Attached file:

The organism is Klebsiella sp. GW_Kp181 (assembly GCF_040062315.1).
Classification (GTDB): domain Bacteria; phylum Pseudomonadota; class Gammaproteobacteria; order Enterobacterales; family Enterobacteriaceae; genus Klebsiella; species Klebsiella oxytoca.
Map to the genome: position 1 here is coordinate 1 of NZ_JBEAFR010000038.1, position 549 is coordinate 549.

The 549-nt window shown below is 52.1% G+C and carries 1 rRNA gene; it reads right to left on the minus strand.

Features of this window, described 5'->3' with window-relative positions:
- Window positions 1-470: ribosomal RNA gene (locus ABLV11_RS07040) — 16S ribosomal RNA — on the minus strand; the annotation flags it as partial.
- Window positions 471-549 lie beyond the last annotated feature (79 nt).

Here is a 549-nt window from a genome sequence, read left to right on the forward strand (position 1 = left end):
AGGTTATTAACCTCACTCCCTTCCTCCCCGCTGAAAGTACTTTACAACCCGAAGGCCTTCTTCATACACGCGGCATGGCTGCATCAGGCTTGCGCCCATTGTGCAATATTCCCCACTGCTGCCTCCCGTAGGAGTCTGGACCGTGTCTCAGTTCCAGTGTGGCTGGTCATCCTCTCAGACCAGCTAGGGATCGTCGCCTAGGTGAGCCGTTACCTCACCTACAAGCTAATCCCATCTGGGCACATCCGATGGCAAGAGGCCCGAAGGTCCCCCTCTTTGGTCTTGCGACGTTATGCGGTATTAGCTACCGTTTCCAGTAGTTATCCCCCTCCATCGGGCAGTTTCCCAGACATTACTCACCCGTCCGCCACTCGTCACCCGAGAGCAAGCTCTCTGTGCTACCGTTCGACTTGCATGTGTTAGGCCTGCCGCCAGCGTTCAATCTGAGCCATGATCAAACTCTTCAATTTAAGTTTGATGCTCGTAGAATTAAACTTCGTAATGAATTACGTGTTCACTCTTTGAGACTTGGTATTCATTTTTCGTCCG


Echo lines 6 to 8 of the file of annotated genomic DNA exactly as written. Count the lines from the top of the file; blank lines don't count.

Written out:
- Window positions 1-470: ribosomal RNA gene (locus ABLV11_RS07040) — 16S ribosomal RNA — on the minus strand; the annotation flags it as partial.
- Window positions 471-549 lie beyond the last annotated feature (79 nt).

Here is a 549-nt window from a genome sequence, read left to right on the forward strand (position 1 = left end):